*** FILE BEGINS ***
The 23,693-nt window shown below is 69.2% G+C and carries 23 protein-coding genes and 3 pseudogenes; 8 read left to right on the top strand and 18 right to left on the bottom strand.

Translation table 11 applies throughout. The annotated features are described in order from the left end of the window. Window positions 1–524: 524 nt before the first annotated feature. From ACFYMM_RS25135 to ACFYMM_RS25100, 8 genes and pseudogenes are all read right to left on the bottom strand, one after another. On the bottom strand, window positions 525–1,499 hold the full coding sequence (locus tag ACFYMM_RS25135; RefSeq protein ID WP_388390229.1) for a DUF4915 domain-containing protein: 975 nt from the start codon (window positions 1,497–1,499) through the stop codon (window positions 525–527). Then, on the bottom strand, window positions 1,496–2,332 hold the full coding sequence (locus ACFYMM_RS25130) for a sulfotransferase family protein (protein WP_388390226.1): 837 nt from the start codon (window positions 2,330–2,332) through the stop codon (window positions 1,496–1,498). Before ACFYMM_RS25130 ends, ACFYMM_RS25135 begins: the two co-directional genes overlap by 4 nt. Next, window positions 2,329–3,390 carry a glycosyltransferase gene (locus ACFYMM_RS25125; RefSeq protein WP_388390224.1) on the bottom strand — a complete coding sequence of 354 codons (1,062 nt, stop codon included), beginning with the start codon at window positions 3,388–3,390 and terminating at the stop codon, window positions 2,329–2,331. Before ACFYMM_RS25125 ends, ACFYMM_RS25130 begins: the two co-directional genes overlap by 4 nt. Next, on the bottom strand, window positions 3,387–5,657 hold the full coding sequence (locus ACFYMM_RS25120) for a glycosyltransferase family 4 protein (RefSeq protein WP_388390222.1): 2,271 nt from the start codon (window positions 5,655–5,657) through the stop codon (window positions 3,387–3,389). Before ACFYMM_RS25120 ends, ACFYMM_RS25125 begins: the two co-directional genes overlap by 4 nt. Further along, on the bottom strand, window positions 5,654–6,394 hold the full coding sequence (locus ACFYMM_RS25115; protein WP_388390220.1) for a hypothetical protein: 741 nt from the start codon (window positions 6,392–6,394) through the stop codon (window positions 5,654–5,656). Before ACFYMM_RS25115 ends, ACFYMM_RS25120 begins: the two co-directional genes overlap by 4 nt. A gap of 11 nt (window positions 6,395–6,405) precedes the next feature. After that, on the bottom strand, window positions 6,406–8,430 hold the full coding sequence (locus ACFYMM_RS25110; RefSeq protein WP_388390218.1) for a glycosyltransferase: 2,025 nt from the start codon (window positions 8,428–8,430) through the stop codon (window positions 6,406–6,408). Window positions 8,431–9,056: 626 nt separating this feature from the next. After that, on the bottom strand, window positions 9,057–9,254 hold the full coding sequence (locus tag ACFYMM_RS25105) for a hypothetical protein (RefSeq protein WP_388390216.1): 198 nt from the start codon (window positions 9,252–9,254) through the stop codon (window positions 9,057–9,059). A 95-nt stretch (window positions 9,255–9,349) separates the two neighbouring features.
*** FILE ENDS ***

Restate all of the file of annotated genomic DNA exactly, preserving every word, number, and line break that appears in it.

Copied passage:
The 23,693-nt window shown below is 69.2% G+C and carries 23 protein-coding genes and 3 pseudogenes; 8 read left to right on the top strand and 18 right to left on the bottom strand.

Translation table 11 applies throughout. The annotated features are described in order from the left end of the window. Window positions 1–524: 524 nt before the first annotated feature. From ACFYMM_RS25135 to ACFYMM_RS25100, 8 genes and pseudogenes are all read right to left on the bottom strand, one after another. On the bottom strand, window positions 525–1,499 hold the full coding sequence (locus tag ACFYMM_RS25135; RefSeq protein ID WP_388390229.1) for a DUF4915 domain-containing protein: 975 nt from the start codon (window positions 1,497–1,499) through the stop codon (window positions 525–527). Then, on the bottom strand, window positions 1,496–2,332 hold the full coding sequence (locus ACFYMM_RS25130) for a sulfotransferase family protein (protein WP_388390226.1): 837 nt from the start codon (window positions 2,330–2,332) through the stop codon (window positions 1,496–1,498). Before ACFYMM_RS25130 ends, ACFYMM_RS25135 begins: the two co-directional genes overlap by 4 nt. Next, window positions 2,329–3,390 carry a glycosyltransferase gene (locus ACFYMM_RS25125; RefSeq protein WP_388390224.1) on the bottom strand — a complete coding sequence of 354 codons (1,062 nt, stop codon included), beginning with the start codon at window positions 3,388–3,390 and terminating at the stop codon, window positions 2,329–2,331. Before ACFYMM_RS25125 ends, ACFYMM_RS25130 begins: the two co-directional genes overlap by 4 nt. Next, on the bottom strand, window positions 3,387–5,657 hold the full coding sequence (locus ACFYMM_RS25120) for a glycosyltransferase family 4 protein (RefSeq protein WP_388390222.1): 2,271 nt from the start codon (window positions 5,655–5,657) through the stop codon (window positions 3,387–3,389). Before ACFYMM_RS25120 ends, ACFYMM_RS25125 begins: the two co-directional genes overlap by 4 nt. Further along, on the bottom strand, window positions 5,654–6,394 hold the full coding sequence (locus ACFYMM_RS25115; protein WP_388390220.1) for a hypothetical protein: 741 nt from the start codon (window positions 6,392–6,394) through the stop codon (window positions 5,654–5,656). Before ACFYMM_RS25115 ends, ACFYMM_RS25120 begins: the two co-directional genes overlap by 4 nt. A gap of 11 nt (window positions 6,395–6,405) precedes the next feature. After that, on the bottom strand, window positions 6,406–8,430 hold the full coding sequence (locus ACFYMM_RS25110; RefSeq protein WP_388390218.1) for a glycosyltransferase: 2,025 nt from the start codon (window positions 8,428–8,430) through the stop codon (window positions 6,406–6,408). Window positions 8,431–9,056: 626 nt separating this feature from the next. After that, on the bottom strand, window positions 9,057–9,254 hold the full coding sequence (locus tag ACFYMM_RS25105) for a hypothetical protein (RefSeq protein WP_388390216.1): 198 nt from the start codon (window positions 9,252–9,254) through the stop codon (window positions 9,057–9,059). A 95-nt stretch (window positions 9,255–9,349) separates the two neighbouring features.